Nepali Times Asian Paints
PRASHANT JHA
Plain Speaking
Election mode down south


PRASHANT JHA


NEW DELHI?India is officially in election mode. Speculation is rife about the possible results as alliances are re-engineered.

As India's Election Commission prepares for what is the most ambitious democratic exercise in the world, the best and worst of politics is on display.

No one quite knows what to expect from the polls. With the rise of regional parties and the absence of a single overarching issue, the final outcome will actually be an aggregation of results in 28 states. The recent delimitation of constituencies, with an increase in urban seats, has added to the uncertainty.

But here is the big picture: the Lok Sabha will continue to be fragmented. As the BJP's prime ministerial candidate, the venom spewing Ram Yatri turned moderate. L K Advani said that what will matter most is the "alliance index".

Neither of the big fronts, the Congress led UPA in its present shape or the BJP led NDA or the disparate 'third front' consisting of left and a few regional parties, are expected to have the numbers on their own. So, it will boil down to the post poll partnerships when loyalties will swing.

The conventional wisdom here is that the UPA has an edge. The recent state assembly defeats have left the BJP demoralised. The government's deft handling of the Mumbai aftermath with a mix of belligerence and restraint has deprived the BJP of the one issue they could have made their own: national security. Hindutva is not selling anymore. The UPA's social schemes, particularly the employment guarantee act, may also swing the rural votes in
its favour.

The problem for the UPA is that it is not looking good in the four states that matter the most. DMK is weak in Tamil Nadu (the state has 39 seats). The Congress- Samajwadi Party alliance has not shaped up yet in UP (80 seats). And in Bihar (40 seats), even with a Congress-Laloo-Ram Vilas Paswan alliance, Nitish Kumar has the momentum for having delivered on development. And Congress already peaked in Andhra Pradesh (42 seats) last time.

That leaves the polity in the hands of two mercurial ladies: Mayawati in Uttar Pradesh and Jayalalitha in Tamiul Nadu. Both are closer to the third front at present but the absence of any ideological character allows them to switch sides whenever they want. And the third front is not looking too good anyway with the left suffering in both West Bengal and Kerala?it will be lucky if it can keep even 35-40 seats, a massive dip from its 60 plus seats last time.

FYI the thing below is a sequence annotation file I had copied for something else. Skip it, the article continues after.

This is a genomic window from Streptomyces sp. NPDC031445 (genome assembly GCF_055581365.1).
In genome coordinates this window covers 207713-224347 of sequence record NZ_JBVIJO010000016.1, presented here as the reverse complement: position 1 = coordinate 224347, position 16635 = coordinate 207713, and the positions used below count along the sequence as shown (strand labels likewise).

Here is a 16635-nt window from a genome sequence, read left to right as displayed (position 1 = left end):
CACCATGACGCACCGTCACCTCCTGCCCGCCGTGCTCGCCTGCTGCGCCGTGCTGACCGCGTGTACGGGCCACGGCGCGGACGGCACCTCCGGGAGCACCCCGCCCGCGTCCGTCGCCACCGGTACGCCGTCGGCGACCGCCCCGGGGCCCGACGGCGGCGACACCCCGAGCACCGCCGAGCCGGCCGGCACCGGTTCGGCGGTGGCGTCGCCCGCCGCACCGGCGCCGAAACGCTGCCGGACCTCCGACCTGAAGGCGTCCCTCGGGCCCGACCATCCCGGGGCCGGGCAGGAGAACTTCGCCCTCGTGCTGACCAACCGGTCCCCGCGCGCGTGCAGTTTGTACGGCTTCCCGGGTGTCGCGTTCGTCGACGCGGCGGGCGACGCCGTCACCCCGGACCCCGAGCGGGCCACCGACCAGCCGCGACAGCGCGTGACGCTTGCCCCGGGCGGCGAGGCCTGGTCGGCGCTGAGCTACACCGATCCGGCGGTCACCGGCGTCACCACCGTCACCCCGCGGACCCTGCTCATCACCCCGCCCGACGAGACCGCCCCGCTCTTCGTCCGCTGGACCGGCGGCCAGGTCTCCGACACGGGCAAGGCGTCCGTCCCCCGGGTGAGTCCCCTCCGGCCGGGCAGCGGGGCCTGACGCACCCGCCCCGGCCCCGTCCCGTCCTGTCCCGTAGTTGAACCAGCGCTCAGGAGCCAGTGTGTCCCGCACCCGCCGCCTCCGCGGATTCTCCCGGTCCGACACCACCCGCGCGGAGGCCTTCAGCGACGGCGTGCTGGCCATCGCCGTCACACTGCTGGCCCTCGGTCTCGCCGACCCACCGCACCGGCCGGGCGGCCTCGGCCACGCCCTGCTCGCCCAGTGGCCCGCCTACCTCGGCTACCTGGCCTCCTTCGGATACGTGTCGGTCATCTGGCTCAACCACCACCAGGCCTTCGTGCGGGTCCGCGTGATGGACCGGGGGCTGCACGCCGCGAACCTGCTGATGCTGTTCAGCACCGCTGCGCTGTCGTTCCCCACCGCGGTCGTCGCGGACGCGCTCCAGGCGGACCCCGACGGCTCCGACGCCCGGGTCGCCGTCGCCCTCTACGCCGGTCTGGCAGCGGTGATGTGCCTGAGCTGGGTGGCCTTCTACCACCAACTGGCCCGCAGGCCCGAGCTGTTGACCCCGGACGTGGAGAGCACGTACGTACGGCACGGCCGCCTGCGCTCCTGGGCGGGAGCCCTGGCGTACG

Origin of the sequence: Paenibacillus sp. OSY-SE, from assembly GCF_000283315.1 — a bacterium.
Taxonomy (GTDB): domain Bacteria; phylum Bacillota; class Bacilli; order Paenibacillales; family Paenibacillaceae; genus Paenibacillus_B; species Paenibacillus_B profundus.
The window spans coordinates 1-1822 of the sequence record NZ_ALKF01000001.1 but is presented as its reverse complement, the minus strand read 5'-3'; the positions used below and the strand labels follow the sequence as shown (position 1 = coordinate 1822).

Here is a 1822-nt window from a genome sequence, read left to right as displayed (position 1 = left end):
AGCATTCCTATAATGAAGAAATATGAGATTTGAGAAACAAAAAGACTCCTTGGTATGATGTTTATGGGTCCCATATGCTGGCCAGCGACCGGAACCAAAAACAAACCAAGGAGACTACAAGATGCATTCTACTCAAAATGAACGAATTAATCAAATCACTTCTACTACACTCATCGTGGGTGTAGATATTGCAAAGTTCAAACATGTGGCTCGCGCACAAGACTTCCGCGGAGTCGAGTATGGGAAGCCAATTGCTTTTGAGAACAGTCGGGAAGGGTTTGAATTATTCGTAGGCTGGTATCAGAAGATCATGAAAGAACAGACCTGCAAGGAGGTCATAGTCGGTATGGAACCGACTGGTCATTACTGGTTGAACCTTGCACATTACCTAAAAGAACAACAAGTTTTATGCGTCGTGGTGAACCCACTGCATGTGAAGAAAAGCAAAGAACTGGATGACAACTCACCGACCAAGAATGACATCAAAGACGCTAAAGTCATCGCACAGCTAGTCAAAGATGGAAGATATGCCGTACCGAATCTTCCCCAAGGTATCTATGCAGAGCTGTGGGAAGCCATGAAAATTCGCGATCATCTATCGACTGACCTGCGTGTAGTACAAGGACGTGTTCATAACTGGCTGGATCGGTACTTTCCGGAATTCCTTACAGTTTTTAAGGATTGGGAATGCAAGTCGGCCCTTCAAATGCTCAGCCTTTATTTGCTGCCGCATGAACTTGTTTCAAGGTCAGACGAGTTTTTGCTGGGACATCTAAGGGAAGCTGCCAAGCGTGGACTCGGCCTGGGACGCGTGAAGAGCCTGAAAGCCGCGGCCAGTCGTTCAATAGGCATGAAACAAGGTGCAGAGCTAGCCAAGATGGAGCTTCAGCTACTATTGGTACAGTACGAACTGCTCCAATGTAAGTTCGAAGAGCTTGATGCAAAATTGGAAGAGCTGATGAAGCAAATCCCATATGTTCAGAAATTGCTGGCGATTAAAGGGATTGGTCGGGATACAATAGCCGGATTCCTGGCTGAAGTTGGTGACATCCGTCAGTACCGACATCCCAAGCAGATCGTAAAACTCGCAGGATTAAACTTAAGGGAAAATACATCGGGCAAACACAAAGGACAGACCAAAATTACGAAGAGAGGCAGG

These permutations throw open all kinds of possibilities. A Manmohan Singh led UPA again but with newer allies; a non-Manmohan Singh led UPA with left support (left will be averse to him after the nuclear deal acrimony); a third front government backed by Congress (led by a regional satrap like Sharad Pawar or Mayawati); or in case things change in the next few weeks, a BJP led government. Whatever the outcome, there is a possibility of an inherently unstable arrangement at the top.

What does all this mean for Nepal? Whoever comes to power, including the BJP, the engagement with the Maoists will continue. BJP spokesperson Ravi Shankar Prasad told Nepali Times this week: "We respect the democratic aspirations of the Nepali people but will oppose any attempt to disrupt the social, cultural, ethnic, religious and spiritual ties between the two countries." Prasad was present at Pushpa Kamal Dahal's meeting with BJP president Rajnath Singh last September. Dahal also has good relations with Sharad Yadav, who is now the convenor of the NDA.

But there will be a review of policy, and positions may harden on Nepal. That has more to do with the domestic situation in Kathmandu. The Indians are worried about Maoist consolidation, and the China card which many see as having gone beyond just balancing India.

"We factor in a bit of balancing anyway. But if it is used to help the Chinese establish their presence near the border and cut down our role, there will be a reaction. We may also be forced to review the open border relationship," a top official told us.

Some others in the policy establishment however are more sanguine and say the Chinese are more worried about western-backed Tibet protests, not India.



LATEST ISSUE
638
(11 JAN 2013 - 17 JAN 2013)


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